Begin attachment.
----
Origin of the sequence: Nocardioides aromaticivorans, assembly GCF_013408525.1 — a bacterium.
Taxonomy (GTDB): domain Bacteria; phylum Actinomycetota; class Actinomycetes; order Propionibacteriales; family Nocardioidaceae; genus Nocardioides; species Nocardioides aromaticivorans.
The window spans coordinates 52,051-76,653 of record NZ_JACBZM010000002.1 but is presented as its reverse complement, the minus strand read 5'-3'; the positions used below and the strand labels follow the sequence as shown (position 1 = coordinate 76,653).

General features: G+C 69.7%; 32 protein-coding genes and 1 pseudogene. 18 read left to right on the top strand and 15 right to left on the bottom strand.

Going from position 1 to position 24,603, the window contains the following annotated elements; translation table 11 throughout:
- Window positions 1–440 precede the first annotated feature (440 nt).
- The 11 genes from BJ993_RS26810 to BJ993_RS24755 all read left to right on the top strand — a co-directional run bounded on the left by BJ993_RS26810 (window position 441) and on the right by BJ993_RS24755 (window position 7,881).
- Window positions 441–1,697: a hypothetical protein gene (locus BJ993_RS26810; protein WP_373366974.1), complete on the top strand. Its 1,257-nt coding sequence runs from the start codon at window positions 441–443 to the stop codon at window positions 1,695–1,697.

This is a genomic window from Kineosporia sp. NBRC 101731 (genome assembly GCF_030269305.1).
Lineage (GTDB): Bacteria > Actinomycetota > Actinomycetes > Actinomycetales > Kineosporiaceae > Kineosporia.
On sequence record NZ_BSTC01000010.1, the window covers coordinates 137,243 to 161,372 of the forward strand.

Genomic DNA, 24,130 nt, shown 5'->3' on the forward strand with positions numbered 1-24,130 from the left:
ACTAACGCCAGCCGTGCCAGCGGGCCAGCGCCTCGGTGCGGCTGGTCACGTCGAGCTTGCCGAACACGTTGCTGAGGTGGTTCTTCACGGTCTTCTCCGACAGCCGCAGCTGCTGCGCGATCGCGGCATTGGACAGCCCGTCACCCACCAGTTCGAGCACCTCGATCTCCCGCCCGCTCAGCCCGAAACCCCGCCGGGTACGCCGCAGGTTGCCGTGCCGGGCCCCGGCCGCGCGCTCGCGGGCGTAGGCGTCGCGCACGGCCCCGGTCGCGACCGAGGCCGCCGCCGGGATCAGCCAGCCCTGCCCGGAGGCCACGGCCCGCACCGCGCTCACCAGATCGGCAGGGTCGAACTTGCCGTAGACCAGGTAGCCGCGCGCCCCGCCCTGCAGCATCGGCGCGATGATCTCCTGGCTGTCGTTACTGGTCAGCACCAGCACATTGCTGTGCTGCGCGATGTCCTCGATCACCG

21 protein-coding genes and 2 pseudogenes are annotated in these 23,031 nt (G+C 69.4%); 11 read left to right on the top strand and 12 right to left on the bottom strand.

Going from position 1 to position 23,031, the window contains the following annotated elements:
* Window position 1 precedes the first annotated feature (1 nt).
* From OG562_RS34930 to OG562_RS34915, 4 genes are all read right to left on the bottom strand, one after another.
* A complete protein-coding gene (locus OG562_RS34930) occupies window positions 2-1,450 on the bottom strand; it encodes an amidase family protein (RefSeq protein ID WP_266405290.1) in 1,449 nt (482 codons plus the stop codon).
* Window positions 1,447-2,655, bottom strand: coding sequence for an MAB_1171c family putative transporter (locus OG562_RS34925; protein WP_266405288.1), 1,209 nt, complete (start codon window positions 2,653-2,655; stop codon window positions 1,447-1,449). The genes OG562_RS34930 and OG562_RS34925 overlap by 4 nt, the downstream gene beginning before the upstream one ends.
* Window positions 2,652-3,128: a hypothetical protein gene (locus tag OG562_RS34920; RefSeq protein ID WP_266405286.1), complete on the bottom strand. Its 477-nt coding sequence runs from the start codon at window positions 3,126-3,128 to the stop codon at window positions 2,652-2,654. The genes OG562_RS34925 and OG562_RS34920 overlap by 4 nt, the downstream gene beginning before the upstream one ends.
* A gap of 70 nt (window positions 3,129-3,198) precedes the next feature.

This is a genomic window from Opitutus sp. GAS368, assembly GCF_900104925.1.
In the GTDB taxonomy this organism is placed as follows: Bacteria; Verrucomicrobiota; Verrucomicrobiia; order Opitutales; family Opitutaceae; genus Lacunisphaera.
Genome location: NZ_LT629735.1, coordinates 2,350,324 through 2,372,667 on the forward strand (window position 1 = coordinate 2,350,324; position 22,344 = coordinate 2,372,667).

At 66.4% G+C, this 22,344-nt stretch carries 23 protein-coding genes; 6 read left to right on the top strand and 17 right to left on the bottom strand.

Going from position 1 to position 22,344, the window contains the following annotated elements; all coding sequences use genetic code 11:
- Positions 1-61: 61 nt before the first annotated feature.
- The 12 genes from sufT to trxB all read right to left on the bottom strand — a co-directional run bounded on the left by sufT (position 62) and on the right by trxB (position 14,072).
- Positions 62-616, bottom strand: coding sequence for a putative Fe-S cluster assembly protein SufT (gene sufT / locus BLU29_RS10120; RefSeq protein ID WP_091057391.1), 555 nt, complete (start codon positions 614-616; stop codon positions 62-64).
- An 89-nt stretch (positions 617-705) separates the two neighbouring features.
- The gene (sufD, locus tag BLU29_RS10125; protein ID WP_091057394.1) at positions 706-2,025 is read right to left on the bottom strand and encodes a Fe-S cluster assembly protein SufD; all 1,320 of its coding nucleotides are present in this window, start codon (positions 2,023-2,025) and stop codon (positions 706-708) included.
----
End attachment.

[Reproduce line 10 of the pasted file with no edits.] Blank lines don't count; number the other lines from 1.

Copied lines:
Lineage (GTDB): Bacteria > Actinomycetota > Actinomycetes > Actinomycetales > Kineosporiaceae > Kineosporia.